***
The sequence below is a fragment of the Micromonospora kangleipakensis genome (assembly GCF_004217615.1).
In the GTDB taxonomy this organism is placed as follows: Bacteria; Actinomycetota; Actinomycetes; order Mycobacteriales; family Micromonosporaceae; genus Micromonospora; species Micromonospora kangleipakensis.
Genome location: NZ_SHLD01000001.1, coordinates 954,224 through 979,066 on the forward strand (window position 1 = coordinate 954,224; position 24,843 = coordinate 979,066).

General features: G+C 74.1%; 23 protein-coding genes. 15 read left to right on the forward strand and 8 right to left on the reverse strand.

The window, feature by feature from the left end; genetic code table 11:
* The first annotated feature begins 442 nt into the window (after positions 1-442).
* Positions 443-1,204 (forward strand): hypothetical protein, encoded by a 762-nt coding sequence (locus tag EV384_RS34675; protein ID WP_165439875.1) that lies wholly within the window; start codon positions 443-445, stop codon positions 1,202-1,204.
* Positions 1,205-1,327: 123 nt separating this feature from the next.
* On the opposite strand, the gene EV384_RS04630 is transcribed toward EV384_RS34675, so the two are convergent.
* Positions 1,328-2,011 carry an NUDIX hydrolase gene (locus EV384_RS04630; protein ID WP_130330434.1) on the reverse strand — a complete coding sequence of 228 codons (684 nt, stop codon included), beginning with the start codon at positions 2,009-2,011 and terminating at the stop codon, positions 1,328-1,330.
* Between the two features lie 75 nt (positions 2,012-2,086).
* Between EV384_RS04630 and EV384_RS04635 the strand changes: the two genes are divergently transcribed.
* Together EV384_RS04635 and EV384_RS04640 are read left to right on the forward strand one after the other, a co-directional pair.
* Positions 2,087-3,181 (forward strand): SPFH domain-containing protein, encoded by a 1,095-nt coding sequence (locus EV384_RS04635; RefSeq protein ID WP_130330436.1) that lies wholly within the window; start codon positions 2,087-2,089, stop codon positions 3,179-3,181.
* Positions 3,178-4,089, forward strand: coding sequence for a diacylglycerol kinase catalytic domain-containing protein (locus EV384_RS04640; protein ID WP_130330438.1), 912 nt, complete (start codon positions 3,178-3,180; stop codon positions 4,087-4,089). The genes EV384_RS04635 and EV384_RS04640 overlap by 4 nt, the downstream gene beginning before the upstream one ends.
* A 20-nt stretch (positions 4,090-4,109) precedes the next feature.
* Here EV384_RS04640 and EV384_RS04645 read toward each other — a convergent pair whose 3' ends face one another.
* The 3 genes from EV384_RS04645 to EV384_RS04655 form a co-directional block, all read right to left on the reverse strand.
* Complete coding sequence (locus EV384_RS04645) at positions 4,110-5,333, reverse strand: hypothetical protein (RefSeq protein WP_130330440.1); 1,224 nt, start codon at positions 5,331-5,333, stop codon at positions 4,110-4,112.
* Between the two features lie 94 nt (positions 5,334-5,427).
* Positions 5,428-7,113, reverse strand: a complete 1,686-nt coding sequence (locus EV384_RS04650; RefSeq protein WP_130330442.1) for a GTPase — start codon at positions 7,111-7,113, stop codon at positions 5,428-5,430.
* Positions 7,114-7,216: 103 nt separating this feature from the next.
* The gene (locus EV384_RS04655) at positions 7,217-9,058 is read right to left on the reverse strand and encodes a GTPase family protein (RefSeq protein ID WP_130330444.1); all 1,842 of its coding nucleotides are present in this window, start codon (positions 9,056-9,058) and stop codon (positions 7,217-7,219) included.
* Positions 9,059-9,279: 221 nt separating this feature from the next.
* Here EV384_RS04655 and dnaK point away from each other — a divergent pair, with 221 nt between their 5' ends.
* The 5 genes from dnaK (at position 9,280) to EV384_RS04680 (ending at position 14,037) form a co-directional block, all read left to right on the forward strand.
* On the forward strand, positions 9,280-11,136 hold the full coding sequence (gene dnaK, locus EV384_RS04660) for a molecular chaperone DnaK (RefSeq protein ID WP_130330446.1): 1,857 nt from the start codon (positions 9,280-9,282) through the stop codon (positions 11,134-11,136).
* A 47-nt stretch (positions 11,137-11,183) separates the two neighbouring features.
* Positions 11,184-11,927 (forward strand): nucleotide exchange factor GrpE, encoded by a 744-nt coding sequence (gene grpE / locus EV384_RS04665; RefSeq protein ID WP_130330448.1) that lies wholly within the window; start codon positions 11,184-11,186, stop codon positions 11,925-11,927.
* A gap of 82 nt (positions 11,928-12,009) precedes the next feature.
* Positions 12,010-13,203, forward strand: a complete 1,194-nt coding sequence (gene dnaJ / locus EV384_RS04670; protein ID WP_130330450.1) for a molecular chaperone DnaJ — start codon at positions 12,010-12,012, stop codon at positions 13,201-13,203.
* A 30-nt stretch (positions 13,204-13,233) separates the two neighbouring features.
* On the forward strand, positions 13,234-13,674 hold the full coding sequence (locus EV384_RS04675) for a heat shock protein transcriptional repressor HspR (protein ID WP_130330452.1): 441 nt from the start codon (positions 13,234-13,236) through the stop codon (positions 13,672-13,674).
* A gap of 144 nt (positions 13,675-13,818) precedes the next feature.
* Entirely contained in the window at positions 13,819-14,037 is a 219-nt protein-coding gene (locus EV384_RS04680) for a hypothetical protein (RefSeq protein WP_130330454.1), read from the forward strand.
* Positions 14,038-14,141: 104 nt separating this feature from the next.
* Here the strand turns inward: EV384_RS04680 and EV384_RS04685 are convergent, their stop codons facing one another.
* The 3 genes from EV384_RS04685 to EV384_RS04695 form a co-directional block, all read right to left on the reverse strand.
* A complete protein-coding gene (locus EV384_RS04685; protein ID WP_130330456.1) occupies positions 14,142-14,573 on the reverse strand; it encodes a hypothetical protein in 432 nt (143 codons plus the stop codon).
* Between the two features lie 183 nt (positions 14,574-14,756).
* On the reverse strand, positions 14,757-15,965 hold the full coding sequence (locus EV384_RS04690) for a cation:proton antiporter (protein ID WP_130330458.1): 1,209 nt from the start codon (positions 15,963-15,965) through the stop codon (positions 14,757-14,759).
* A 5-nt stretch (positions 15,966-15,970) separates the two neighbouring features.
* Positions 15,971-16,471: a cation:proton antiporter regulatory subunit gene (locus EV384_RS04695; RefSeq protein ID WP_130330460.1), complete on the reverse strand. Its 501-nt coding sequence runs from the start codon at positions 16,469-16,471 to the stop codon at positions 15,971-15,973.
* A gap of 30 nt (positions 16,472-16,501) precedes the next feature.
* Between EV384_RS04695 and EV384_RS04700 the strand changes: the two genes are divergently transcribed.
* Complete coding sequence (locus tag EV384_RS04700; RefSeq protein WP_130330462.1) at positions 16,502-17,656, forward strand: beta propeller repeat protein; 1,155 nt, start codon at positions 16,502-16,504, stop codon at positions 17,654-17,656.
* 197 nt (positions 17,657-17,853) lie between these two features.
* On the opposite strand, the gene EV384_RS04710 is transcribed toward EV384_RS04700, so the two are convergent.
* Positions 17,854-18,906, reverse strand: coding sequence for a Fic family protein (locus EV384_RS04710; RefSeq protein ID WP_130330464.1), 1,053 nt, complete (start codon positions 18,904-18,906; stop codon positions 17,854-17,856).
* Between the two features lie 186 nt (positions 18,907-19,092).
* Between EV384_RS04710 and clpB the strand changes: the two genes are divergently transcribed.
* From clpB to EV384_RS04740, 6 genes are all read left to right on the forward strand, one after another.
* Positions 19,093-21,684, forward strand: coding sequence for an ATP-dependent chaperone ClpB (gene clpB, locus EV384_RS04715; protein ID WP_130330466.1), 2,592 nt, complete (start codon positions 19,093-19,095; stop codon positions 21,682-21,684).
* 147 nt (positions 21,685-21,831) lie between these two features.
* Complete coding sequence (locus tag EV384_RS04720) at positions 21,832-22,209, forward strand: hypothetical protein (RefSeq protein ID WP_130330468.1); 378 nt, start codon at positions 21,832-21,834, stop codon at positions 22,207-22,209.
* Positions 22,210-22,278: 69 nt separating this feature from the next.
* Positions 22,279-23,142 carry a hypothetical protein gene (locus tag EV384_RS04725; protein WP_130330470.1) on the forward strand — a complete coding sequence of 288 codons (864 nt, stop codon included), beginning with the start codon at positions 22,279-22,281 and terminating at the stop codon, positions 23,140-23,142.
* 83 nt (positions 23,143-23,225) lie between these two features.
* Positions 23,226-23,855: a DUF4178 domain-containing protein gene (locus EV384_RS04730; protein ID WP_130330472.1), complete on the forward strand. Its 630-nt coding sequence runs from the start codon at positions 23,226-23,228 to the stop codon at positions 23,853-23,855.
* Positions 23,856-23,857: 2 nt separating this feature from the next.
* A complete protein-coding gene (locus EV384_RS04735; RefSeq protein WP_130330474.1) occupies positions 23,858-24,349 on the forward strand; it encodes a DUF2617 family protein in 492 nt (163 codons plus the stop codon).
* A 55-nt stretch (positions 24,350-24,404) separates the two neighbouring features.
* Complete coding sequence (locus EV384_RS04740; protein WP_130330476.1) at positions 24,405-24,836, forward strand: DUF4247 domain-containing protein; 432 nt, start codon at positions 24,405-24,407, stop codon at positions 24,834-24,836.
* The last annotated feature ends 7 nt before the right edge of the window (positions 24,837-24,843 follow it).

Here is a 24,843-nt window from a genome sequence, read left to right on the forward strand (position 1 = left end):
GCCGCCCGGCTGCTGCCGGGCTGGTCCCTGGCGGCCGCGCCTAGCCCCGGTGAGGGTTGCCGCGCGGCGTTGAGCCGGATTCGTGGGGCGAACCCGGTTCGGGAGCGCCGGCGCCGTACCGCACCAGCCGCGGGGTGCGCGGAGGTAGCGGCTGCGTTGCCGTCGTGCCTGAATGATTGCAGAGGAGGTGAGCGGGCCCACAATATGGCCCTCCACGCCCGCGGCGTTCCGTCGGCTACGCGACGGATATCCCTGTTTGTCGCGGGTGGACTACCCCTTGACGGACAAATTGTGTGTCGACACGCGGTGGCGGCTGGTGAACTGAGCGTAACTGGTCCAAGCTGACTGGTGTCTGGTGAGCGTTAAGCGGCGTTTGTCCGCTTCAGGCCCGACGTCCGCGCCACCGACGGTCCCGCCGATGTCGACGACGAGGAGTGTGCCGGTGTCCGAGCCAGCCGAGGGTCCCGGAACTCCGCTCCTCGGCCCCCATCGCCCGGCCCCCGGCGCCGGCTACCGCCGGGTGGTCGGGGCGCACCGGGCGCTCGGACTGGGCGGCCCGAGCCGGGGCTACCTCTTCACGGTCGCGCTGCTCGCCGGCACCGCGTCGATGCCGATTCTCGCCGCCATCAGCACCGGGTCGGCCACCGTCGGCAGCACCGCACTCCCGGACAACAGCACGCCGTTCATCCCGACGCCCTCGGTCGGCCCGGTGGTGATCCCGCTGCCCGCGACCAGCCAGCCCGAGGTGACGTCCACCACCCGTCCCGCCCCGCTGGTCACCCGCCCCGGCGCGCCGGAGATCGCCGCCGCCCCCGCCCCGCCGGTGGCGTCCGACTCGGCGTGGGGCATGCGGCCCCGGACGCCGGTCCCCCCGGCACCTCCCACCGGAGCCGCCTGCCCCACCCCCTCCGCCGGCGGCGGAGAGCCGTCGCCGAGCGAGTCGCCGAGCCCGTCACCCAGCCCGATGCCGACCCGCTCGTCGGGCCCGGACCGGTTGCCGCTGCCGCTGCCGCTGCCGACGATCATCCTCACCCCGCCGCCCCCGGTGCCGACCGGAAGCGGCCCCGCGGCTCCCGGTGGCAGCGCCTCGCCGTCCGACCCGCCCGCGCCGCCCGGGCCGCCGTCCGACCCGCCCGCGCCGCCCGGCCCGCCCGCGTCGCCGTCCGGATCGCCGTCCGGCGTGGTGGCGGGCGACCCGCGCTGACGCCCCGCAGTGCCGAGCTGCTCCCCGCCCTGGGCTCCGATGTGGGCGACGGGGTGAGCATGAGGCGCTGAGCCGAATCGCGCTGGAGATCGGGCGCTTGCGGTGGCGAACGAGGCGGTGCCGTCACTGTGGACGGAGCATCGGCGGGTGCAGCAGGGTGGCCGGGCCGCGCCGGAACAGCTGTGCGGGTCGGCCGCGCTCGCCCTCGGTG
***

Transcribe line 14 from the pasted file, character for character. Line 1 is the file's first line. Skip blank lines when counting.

* Positions 2,087-3,181 (forward strand): SPFH domain-containing protein, encoded by a 1,095-nt coding sequence (locus EV384_RS04635; RefSeq protein ID WP_130330436.1) that lies wholly within the window; start codon positions 2,087-2,089, stop codon positions 3,179-3,181.